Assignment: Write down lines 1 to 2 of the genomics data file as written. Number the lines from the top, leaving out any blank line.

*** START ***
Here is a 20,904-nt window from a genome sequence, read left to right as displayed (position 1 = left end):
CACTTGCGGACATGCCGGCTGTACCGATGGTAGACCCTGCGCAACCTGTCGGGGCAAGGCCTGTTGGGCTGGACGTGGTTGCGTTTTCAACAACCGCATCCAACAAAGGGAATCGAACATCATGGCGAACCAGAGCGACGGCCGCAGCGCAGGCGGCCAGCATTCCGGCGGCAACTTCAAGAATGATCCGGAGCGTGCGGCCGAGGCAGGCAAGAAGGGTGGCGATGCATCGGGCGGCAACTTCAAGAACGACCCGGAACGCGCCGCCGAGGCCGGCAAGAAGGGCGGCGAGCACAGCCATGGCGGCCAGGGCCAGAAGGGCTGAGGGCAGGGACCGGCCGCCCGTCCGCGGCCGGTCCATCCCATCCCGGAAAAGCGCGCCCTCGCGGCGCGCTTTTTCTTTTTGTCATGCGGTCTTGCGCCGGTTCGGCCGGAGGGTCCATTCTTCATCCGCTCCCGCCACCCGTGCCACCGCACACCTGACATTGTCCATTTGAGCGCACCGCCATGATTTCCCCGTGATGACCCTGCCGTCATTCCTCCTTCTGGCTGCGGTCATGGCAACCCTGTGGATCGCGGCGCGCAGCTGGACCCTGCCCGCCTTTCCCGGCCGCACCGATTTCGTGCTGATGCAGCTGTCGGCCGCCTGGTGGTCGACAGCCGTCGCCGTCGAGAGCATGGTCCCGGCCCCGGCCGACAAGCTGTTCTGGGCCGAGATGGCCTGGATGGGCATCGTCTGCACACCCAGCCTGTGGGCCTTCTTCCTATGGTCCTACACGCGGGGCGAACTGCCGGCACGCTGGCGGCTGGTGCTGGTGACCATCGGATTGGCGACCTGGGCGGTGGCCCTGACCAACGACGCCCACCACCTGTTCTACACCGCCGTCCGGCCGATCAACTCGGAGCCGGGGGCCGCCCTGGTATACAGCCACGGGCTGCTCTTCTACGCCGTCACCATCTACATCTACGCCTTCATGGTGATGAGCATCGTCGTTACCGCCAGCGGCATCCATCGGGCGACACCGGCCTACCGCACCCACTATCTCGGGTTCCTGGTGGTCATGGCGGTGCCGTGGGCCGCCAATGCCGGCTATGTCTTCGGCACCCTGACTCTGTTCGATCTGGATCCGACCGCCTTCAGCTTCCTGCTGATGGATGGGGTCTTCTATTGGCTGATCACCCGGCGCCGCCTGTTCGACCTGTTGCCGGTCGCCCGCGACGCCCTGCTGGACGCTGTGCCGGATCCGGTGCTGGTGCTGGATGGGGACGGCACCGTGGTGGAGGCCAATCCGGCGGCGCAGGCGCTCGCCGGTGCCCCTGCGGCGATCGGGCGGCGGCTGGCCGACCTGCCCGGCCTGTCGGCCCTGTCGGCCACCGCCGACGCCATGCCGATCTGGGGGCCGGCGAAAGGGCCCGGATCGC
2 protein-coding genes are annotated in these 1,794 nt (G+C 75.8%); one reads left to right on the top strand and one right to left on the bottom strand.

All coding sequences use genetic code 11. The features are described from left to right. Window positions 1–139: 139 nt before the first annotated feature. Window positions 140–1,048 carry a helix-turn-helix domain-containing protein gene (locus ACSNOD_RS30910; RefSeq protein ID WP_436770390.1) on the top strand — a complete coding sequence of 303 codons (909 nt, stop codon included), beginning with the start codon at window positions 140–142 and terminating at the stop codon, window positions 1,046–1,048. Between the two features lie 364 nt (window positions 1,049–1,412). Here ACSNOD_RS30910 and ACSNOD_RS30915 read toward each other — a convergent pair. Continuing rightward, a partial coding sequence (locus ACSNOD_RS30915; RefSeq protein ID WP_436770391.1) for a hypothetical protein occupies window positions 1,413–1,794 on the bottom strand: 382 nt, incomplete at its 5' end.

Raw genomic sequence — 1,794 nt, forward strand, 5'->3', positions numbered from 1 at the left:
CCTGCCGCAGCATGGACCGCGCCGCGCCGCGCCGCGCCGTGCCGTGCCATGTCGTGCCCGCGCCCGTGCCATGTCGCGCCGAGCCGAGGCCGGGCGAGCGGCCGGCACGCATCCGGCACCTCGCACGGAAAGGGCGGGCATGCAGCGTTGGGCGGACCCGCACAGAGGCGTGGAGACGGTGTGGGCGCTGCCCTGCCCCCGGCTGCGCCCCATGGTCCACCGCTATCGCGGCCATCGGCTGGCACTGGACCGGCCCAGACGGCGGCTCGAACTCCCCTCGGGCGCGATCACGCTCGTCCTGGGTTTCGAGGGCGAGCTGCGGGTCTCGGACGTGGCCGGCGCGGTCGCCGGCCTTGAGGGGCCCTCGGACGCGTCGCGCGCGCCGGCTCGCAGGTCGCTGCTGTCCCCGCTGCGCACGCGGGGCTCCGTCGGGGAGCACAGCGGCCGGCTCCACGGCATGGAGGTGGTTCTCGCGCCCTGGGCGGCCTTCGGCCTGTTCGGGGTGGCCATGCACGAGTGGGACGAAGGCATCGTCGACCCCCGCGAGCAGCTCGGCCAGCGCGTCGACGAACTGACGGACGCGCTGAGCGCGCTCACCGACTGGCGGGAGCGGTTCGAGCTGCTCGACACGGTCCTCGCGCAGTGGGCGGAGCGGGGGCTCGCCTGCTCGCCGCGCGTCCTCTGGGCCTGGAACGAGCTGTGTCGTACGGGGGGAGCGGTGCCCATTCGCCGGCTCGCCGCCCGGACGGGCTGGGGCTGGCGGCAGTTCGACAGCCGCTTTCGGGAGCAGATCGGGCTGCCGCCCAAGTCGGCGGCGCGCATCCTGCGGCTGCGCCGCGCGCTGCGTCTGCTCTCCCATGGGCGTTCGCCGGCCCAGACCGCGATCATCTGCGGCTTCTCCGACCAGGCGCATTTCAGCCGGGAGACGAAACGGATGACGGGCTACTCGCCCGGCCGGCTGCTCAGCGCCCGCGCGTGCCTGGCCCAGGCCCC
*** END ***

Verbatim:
Here is a 20,904-nt window from a genome sequence, read left to right as displayed (position 1 = left end):
CACTTGCGGACATGCCGGCTGTACCGATGGTAGACCCTGCGCAACCTGTCGGGGCAAGGCCTGTTGGGCTGGACGTGGTTGCGTTTTCAACAACCGCATCCAACAAAGGGAATCGAACATCATGGCGAACCAGAGCGACGGCCGCAGCGCAGGCGGCCAGCATTCCGGCGGCAACTTCAAGAATGATCCGGAGCGTGCGGCCGAGGCAGGCAAGAAGGGTGGCGATGCATCGGGCGGCAACTTCAAGAACGACCCGGAACGCGCCGCCGAGGCCGGCAAGAAGGGCGGCGAGCACAGCCATGGCGGCCAGGGCCAGAAGGGCTGAGGGCAGGGACCGGCCGCCCGTCCGCGGCCGGTCCATCCCATCCCGGAAAAGCGCGCCCTCGCGGCGCGCTTTTTCTTTTTGTCATGCGGTCTTGCGCCGGTTCGGCCGGAGGGTCCATTCTTCATCCGCTCCCGCCACCCGTGCCACCGCACACCTGACATTGTCCATTTGAGCGCACCGCCATGATTTCCCCGTGATGACCCTGCCGTCATTCCTCCTTCTGGCTGCGGTCATGGCAACCCTGTGGATCGCGGCGCGCAGCTGGACCCTGCCCGCCTTTCCCGGCCGCACCGATTTCGTGCTGATGCAGCTGTCGGCCGCCTGGTGGTCGACAGCCGTCGCCGTCGAGAGCATGGTCCCGGCCCCGGCCGACAAGCTGTTCTGGGCCGAGATGGCCTGGATGGGCATCGTCTGCACACCCAGCCTGTGGGCCTTCTTCCTATGGTCCTACACGCGGGGCGAACTGCCGGCACGCTGGCGGCTGGTGCTGGTGACCATCGGATTGGCGACCTGGGCGGTGGCCCTGACCAACGACGCCCACCACCTGTTCTACACCGCCGTCCGGCCGATCAACTCGGAGCCGGGGGCCGCCCTGGTATACAGCCACGGGCTGCTCTTCTACGCCGTCACCATCTACATCTACGCCTTCATGGTGATGAGCATCGTCGTTACCGCCAGCGGCATCCATCGGGCGACACCGGCCTACCGCACCCACTATCTCGGGTTCCTGGTGGTCATGGCGGTGCCGTGGGCCGCCAATGCCGGCTATGTCTTCGGCACCCTGACTCTGTTCGATCTGGATCCGACCGCCTTCAGCTTCCTGCTGATGGATGGGGTCTTCTATTGGCTGATCACCCGGCGCCGCCTGTTCGACCTGTTGCCGGTCGCCCGCGACGCCCTGCTGGACGCTGTGCCGGATCCGGTGCTGGTGCTGGATGGGGACGGCACCGTGGTGGAGGCCAATCCGGCGGCGCAGGCGCTCGCCGGTGCCCCTGCGGCGATCGGGCGGCGGCTGGCCGACCTGCCCGGCCTGTCGGCCCTGTCGGCCACCGCCGACGCCATGCCGATCTGGGGGCCGGCGAAAGGGCCCGGATCGC